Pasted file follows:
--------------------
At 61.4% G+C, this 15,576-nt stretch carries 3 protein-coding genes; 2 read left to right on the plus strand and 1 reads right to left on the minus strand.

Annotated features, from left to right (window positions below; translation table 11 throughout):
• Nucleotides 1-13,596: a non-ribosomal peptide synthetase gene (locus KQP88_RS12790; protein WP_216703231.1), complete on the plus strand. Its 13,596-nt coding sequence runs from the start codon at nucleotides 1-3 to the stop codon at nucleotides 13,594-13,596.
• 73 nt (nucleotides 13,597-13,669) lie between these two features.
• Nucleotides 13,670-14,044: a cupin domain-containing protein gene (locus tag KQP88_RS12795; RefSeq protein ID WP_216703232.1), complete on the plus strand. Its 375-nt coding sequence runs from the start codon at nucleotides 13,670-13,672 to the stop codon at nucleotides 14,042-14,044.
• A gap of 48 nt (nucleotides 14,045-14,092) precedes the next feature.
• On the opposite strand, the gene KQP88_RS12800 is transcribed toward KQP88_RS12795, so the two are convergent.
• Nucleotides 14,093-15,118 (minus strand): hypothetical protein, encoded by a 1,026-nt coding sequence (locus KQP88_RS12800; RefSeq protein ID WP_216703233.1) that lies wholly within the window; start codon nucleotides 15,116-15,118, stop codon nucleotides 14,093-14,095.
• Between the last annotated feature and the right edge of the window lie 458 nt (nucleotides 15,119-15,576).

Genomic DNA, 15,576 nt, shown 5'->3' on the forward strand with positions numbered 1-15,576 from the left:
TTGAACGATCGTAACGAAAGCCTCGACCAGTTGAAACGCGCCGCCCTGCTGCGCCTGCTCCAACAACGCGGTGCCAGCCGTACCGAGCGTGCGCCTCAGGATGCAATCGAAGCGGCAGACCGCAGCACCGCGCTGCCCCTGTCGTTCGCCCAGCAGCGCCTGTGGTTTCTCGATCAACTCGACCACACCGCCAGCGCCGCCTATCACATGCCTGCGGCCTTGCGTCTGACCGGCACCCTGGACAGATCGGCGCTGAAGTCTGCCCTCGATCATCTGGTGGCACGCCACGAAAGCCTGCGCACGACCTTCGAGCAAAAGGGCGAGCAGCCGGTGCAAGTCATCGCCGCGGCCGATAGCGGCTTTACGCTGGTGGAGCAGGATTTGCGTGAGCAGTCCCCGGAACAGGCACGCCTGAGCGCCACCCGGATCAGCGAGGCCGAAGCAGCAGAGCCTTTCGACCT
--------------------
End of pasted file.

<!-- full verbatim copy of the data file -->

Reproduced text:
At 61.4% G+C, this 15,576-nt stretch carries 3 protein-coding genes; 2 read left to right on the plus strand and 1 reads right to left on the minus strand.

Annotated features, from left to right (window positions below; translation table 11 throughout):
• Nucleotides 1-13,596: a non-ribosomal peptide synthetase gene (locus KQP88_RS12790; protein WP_216703231.1), complete on the plus strand. Its 13,596-nt coding sequence runs from the start codon at nucleotides 1-3 to the stop codon at nucleotides 13,594-13,596.
• 73 nt (nucleotides 13,597-13,669) lie between these two features.
• Nucleotides 13,670-14,044: a cupin domain-containing protein gene (locus tag KQP88_RS12795; RefSeq protein ID WP_216703232.1), complete on the plus strand. Its 375-nt coding sequence runs from the start codon at nucleotides 13,670-13,672 to the stop codon at nucleotides 14,042-14,044.
• A gap of 48 nt (nucleotides 14,045-14,092) precedes the next feature.
• On the opposite strand, the gene KQP88_RS12800 is transcribed toward KQP88_RS12795, so the two are convergent.
• Nucleotides 14,093-15,118 (minus strand): hypothetical protein, encoded by a 1,026-nt coding sequence (locus KQP88_RS12800; RefSeq protein ID WP_216703233.1) that lies wholly within the window; start codon nucleotides 15,116-15,118, stop codon nucleotides 14,093-14,095.
• Between the last annotated feature and the right edge of the window lie 458 nt (nucleotides 15,119-15,576).

Genomic DNA, 15,576 nt, shown 5'->3' on the forward strand with positions numbered 1-15,576 from the left:
TTGAACGATCGTAACGAAAGCCTCGACCAGTTGAAACGCGCCGCCCTGCTGCGCCTGCTCCAACAACGCGGTGCCAGCCGTACCGAGCGTGCGCCTCAGGATGCAATCGAAGCGGCAGACCGCAGCACCGCGCTGCCCCTGTCGTTCGCCCAGCAGCGCCTGTGGTTTCTCGATCAACTCGACCACACCGCCAGCGCCGCCTATCACATGCCTGCGGCCTTGCGTCTGACCGGCACCCTGGACAGATCGGCGCTGAAGTCTGCCCTCGATCATCTGGTGGCACGCCACGAAAGCCTGCGCACGACCTTCGAGCAAAAGGGCGAGCAGCCGGTGCAAGTCATCGCCGCGGCCGATAGCGGCTTTACGCTGGTGGAGCAGGATTTGCGTGAGCAGTCCCCGGAACAGGCACGCCTGAGCGCCACCCGGATCAGCGAGGCCGAAGCAGCAGAGCCTTTCGACCT